AC/DC had been on prime of the world — and the charts — once they determined to scrub home for the uncooked, back-to-basics Flick of the Swap. However within the technique of purging, they appeared to overlook the profitable system that turned them into rock ‘n’ roll superstars, ensuing of their lowest-selling and worst-reviewed album in years.
AC/DC triumphed over tragedy on the daybreak of the ’80s, changing late singer Bon Scott with Brian Johnson and releasing the world-conquering Again in Black and its chart-topping successor, For These About to Rock. These albums stored them on the street for practically two years straight, and when AC/DC lastly regrouped to plan their subsequent transfer, they determined it was time for a change.
The most important change was the dismissal of producer Robert John “Mutt” Lange, who had labored on AC/DC’s earlier three albums, beginning with their 1979 industrial breakthrough Freeway to Hell. The absence of Lange’s studio wizardry meant the band members had been left to their very own units whereas making Flick of the Swap, recording 10 new songs in lower than a month and producing the LP themselves. The band additionally fired drummer Phil Rudd midway by means of the recording classes resulting from his drug and alcohol abuse, ultimately changing him with future Dio drummer Simon Wright.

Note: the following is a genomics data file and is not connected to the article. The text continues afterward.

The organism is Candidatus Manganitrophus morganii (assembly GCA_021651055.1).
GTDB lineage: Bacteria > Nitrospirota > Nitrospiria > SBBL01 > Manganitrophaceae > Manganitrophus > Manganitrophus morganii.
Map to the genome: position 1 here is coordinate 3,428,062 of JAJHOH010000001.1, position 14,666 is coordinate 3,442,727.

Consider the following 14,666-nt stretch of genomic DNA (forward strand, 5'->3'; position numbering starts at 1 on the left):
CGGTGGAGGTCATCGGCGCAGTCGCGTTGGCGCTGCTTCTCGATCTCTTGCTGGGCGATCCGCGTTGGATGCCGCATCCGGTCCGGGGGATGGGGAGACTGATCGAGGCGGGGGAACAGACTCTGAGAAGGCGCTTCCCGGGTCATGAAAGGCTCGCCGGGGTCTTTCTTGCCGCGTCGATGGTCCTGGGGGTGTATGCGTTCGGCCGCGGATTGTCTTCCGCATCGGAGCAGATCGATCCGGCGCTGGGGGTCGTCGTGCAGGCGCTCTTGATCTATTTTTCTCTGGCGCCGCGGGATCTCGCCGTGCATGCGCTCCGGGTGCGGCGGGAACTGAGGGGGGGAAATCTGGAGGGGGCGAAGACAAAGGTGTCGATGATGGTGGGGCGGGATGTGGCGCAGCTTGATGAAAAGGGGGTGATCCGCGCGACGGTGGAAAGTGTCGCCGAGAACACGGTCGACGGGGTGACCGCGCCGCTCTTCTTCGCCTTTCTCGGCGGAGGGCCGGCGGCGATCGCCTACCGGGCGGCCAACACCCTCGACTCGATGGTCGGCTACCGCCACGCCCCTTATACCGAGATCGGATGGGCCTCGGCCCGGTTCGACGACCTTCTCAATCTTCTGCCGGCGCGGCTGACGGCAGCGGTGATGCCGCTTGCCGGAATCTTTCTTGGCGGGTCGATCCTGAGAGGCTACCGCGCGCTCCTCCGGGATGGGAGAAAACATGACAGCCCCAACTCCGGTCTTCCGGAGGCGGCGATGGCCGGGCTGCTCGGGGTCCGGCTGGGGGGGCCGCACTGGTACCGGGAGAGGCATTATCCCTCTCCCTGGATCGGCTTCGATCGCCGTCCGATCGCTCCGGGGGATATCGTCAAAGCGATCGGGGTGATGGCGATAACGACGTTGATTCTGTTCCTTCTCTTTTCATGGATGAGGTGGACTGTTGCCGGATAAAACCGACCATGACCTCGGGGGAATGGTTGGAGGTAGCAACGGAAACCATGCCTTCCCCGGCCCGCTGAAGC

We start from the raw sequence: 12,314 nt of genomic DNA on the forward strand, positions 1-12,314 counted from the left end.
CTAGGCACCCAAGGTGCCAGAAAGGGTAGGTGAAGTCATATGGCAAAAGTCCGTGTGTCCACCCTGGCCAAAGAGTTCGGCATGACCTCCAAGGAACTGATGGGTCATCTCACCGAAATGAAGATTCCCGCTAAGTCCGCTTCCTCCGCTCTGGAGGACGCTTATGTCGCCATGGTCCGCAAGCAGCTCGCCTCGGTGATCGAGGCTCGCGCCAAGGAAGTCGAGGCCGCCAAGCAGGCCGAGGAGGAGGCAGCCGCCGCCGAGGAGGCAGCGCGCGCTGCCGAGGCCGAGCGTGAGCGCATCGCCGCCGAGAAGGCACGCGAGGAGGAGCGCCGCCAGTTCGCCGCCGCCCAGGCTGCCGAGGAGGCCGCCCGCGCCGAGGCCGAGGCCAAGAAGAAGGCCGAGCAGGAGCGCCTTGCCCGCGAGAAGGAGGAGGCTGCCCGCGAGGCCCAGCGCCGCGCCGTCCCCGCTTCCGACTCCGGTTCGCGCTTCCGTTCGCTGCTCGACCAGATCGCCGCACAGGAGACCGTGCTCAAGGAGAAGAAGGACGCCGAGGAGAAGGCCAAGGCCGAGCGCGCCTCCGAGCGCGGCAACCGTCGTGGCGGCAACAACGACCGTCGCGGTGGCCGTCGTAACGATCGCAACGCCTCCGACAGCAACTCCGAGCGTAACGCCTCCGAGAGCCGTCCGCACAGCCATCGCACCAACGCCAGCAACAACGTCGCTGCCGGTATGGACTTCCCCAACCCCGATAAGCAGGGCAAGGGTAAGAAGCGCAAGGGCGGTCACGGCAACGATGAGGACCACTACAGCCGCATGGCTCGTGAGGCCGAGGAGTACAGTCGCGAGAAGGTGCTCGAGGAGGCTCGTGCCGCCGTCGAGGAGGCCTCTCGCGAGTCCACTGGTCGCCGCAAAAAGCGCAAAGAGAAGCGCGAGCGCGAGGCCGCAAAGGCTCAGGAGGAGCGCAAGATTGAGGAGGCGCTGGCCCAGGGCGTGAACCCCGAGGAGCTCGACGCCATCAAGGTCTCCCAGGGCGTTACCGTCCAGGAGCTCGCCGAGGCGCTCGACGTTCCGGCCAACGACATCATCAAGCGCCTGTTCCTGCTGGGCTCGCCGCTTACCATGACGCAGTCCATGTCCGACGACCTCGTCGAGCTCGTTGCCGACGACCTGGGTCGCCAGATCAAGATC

Sadly, this back-to-basics method meant that Flick of the Swap lacked most of the sky-high hooks and sonic thrives that made their earlier three albums so wildly profitable. Launched on Aug. 15, 1983, the album peaked at No. 15 on the Billboard 200 and took practically 18 years to earn a platinum certification, an enormous drop-off from the 4 million gross sales of For These About to Rock and greater than 20 million gross sales of Again in Black. It was the start of a downward spiral that might final for a number of years, with 1985’s Fly on the Wall peaking at a depressing No. 32.
Watch the video beneath to study extra about Flick of the Swap, and tune into our “Doomed to Fail?” video sequence every week as we mud off ill-fated basic rock albums and decide whether or not they’re hidden gems or higher left forgotten.
AC/DC Albums Ranked
Critics say each AC/DC album sounds the identical, however that is removed from the reality.